In Johnson Health Tech Co. LTD v. Icon Health and Fitness, Inc., the PTAB authorized the Petitioner to file a Reply to the Patent Owner’s Preliminary Response in an IPR proceeding. IPR2014-01242, Paper 12 (November 28, 2014).
35 U.S.C. § 313 provides that, if an IPR Petition is filed under 35 U.S.C. 311, the Patent Owner has the right to file a Preliminary Response to the Petition that sets forth reasons why no IPR should be instituted based upon the failure of the Petition to meet any requirement of chapter 31 of title 35, United States Code. The Rules set forth at 37 C.F.R. § 42.107 provide the procedure under which the Patent Owner may file a Preliminary Response. Notably, however, there is no provision for a Petitioner’s Reply to the Patent Owner’s Preliminary Response under either the Patent Statute or the Rules.
In response to a comment during the rule-making process that a Petitioner should have a right to reply to the Preliminary Response, the USPTO stated that “[t]he statutes provide for only a petition and a patent owner preliminary response prior to institution” and that “[a]llowing a reply as a matter of right would negatively impact the ability of the Office to meet the time requirements of 35 U.S.C. 314(b), as amended, and 35 U.S.C. 324(c).” 77 Fed. Reg. 48702, Comment 54 (Aug. 14, 2012).
In its Preliminary Response, the Patent Owner asserted that the Petitioner was time-barred under the 1 year litigation statute of limitations of 35 U.S.C. § 315(b). After the Petitioner requested authorization to file a Reply to the Preliminary Response, the PTAB decided that “[b]ecause the statutory bar of 35 U.S.C. § 315(b) is a threshold issue, and because we determine that a Reply would be useful in deciding the issue in this case, we grant Petitioner’s request to file a Reply addressing the § 315(b) issues raised in the Preliminary Response.” The PTAB limited the Reply to no longer than 10 pages and gave the Petitioner only 1 week to file the Reply, presumably to meet the requirement under 35 U.S.C. § 314(b) that the institution decision be rendered within 3 months after the filing of the Preliminary Response.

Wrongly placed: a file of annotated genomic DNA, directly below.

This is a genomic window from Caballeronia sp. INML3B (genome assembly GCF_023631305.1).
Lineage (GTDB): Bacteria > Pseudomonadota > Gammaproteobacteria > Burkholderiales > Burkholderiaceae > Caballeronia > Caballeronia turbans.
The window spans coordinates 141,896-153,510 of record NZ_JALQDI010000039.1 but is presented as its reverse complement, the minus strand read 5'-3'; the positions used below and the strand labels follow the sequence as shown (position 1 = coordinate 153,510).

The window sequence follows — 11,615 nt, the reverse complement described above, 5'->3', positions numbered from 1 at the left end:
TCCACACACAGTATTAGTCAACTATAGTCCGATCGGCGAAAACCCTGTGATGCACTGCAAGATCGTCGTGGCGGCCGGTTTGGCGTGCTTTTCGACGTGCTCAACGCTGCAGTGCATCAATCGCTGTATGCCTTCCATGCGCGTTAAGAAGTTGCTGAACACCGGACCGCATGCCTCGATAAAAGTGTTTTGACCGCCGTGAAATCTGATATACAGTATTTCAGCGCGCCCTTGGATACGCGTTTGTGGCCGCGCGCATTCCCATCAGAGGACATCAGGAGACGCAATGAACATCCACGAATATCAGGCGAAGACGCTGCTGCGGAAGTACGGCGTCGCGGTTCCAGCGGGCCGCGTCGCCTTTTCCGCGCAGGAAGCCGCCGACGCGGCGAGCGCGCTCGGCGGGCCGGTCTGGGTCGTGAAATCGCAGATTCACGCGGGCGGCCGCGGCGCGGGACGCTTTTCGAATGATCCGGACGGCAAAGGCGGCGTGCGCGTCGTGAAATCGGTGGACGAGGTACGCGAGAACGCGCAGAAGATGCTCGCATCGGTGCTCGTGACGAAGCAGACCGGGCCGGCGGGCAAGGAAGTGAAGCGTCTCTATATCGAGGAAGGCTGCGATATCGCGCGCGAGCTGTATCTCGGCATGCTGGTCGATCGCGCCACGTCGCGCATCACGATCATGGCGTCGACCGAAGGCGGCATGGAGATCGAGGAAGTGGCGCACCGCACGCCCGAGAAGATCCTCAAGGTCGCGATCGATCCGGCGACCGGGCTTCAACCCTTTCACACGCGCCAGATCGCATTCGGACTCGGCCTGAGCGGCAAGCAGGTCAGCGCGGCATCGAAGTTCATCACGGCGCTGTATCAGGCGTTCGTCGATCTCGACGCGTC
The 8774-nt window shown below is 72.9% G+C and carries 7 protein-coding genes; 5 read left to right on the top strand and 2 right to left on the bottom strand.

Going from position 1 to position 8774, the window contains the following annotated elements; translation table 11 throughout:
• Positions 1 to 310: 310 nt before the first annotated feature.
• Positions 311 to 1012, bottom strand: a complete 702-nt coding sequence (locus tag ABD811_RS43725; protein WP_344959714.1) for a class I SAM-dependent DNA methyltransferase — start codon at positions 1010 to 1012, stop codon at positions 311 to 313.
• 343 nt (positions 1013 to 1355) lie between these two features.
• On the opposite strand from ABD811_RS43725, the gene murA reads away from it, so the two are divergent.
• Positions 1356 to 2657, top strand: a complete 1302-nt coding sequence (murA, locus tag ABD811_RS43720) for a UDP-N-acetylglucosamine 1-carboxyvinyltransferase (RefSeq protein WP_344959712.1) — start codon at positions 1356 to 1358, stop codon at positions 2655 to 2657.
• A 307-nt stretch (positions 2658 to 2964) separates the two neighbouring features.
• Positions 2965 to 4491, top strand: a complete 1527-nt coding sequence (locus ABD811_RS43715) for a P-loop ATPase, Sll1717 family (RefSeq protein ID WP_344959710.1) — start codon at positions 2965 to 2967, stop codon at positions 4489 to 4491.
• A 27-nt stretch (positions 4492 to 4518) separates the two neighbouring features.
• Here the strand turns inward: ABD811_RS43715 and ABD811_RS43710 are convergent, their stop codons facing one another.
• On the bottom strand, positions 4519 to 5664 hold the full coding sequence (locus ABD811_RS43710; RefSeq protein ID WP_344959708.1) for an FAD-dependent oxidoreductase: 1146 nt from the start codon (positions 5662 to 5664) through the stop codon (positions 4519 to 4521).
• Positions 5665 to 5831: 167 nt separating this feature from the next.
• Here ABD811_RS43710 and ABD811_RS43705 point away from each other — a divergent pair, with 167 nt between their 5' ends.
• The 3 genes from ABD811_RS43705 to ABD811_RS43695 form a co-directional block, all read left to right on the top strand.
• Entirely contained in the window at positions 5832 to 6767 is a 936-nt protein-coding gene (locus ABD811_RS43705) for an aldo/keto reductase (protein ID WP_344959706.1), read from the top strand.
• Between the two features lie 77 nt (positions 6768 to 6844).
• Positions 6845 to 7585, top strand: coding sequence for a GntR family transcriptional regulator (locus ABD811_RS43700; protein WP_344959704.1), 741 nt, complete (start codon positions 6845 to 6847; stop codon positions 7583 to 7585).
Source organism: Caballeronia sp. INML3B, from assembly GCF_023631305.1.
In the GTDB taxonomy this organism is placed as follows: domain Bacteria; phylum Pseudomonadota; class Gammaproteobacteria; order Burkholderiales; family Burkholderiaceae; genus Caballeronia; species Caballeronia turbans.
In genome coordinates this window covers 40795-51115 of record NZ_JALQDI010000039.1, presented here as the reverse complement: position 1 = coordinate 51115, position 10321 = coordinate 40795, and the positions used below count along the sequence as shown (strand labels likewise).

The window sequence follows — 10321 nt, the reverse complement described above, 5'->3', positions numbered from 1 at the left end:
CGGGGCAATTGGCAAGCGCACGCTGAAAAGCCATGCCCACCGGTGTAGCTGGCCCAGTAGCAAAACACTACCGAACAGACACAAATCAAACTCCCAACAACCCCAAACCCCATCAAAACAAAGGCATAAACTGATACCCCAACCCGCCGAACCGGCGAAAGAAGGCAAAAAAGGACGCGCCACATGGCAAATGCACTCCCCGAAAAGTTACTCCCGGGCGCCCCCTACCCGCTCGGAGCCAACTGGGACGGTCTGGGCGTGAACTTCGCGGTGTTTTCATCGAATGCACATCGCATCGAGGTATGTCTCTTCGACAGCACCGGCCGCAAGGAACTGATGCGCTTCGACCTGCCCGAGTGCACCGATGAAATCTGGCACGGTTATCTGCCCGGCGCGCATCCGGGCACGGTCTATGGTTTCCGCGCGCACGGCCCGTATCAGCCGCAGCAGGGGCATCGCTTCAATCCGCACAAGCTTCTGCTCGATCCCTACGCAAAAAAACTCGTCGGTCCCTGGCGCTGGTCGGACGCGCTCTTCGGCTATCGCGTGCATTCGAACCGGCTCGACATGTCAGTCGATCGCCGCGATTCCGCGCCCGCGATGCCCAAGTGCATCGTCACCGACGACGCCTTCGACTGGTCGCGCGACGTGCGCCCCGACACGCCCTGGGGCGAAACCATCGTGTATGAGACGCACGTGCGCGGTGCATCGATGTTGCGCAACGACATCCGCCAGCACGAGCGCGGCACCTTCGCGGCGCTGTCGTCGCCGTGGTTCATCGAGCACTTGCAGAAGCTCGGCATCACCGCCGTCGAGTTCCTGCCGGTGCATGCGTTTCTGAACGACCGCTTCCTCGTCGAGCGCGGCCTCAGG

As this decision shows, it appears that where there is an issue as to the facts for establishing a threshold issue in an IPR, the PTAB is receptive to having the facts presented for deciding the issue, even if that means authorizing a brief that is not provided for in the Patent Statute or Rules.
Some additional lessons learned from this decision include:
- where a paper is not expressly authorized, nor expressly prohibited, seeking PTAB authorization to file a paper may be fruitful where the situation warrants; and
- a request for leave to file such a paper should establish the conflict in the facts regarding the threshold issue, be narrowly tailored to address the conflict, and allow for submission and consideration by the PTAB without impairing the PTAB’s ability to render a decision within the applicable statutory deadline.